For 124 years, Jack the Ripper has tantalized scores of amateur and professional sleuths, crime researchers and ghoul addicts, yet despite a boatload of speculations, his identity remains unknown. In contrast, his victims—all of whose names are known—have been reduced to gory mutilations, detailed lists of wounds (and their specific placements), eviscerations and clothing inventories.
Now, in a confluence of superb writing, directing and acting, Centenary Stage Company Women's Playwrighting Series has restored these invisible women to life, given them humanity and dignity in Aoise Stratford's jaw-dropping play, The Unfortunates, now receiving its world premiere in the Edith Bolte black box theater in Hackettstown. It is an hour and a half of theater that is not to be missed!
The back story to these lurid murders is recounted by one of the "unfortunates," widows, young girls with no skills, alcoholics and prostitutes making "connections" in the stews of Whitechapel, London. In the role of Mary Jane Kelly, played masterfully by Diane Cherkas, Stratford has given us a real person, one of the Ripper's victims and a friend of at least two of those women who met a grisly end. The Unfortunates has been written as a one woman play, but Kelly inhabits her tales with a variety of characters, from her abusive fellow Joe to a cop to a perverted upper class "john" to a doctor testifying at the inquest for Cath Eddowes. Oh, and then there's the audience, standing in for the only other person in the Ten Bells Public House that foggy night in early November 1888, forcing us to be involved in the play rather than mere onlookers. Indeed, during the talk back with the three women after the play, several men seated in the front row said they felt a bit unnerved when Cherkas appeared to be looking directly at them as she addressed unseen characters.
Through Mary's recitation, we learn quite a bit about the difficulties of life in the back alley slums of Victorian London. Cherkas is affectionately droll as she imitates Liz Sharp's pronounced lisp (the result of missing front teeth) and Cath Eddowes' drunkenness. The tale of Cath's rescuing Mary from the gutter and sewing up her ripped clothing, even cradling Mary's injured head in her lap, bespeaks the loyalty of friendship, of people looking out for one another. She only loses her composure when replaying Cath's inquest; that her friend is reduced to a list of cuts and clothing and that her boyfriend lied about her, thus stripping the dead woman of her reality, brings a tear to Mary's eye.
For 90 minutes, the Edith Bolte black box theater was silent, except for the eerie sounds of a bell chiming the quarter hours, fog horns and barking dogs. Judith Stevenson-Ly's taut direction is to be commended for keeping the dramatic tension ratcheted up, and Diane Cherkas's tour de force performance lets us picture Victorian mores, hypocrisy and debauchery although we never leave the terrifically evocative set designed by Evan Hill.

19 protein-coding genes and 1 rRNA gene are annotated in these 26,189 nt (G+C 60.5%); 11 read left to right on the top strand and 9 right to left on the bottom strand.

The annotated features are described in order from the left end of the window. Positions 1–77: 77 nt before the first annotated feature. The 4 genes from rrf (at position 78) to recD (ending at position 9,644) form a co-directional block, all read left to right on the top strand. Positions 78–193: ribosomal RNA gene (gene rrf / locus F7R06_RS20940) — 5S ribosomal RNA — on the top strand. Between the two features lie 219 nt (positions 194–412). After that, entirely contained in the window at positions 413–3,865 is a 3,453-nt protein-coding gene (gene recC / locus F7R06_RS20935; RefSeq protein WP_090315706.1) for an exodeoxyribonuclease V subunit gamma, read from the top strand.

Will Rothfuss's lighting is appropriately atmospheric without being overtly spooky. It is especially effective in the scene where Mary re-enacts the inquest. Colin Whitley's sound bring the outside into the public house with hooting foghorns, clanging bells and ominous barking of police dogs adding to the eeriness. Julia Sharp has dressed Mary Jane Kelly in clothes that suggest more prim maiden than prostitute, reminding us of the double standard so prevalent in 19th-century England.
Jack the Ripper never appears in The Unfortunates, nor is he ever mentioned by name. The only direct reference to him is a phrase in a letter he wrote to the newspapers, crowing that in the future "people will suggest that [he] brought in the twentieth century." How prescient he was, for we have learned more about the Virginia Tech killer and George Zimmerman than we ever cared to know. And Mary Kelly's pronouncement that "London loves the ghastly" is just as true of 21st century American society, especially given cable news' insatiable appetite for what they decide is "news."
Playwright Aoise Stratford (below, right) is to be commended for focusing less on the monster and more on his female victims, restoring their humanity and what little dignity they had and making us care about them for at least 90 minutes. The endurance of this ghoulish legend is astounding. Instead of just 24 hours, it's lasted 124 years—and counting, I am sure!
The Unfortunates had its inception in Centenary Stage Company's workshop for women playwrights two years ago. After some tweaking and further development, it was chosen to mark the 20th Anniversary of the Women Playwrights Series. In fact, Centenary Stage Company regularly devotes about 30% of its season to works by women. As one can see by this wonderful play, it is a worthwhile endeavor and one that deserves attention. It was heartening to see an audience of mixed ages on opening weekend. Here's hoping The Unfortunates will keep them coming back to support local professional theater.
The Unfortunates runs through April 29 at the David and Carol Lackland Center, 715 Grand Avenue, Hackettstown, on the campus of Centenary College. For information and tickets, call the box office at 908.979.0900 or visit online at www.centenarystageco.org.
Photos by Bob Eberle.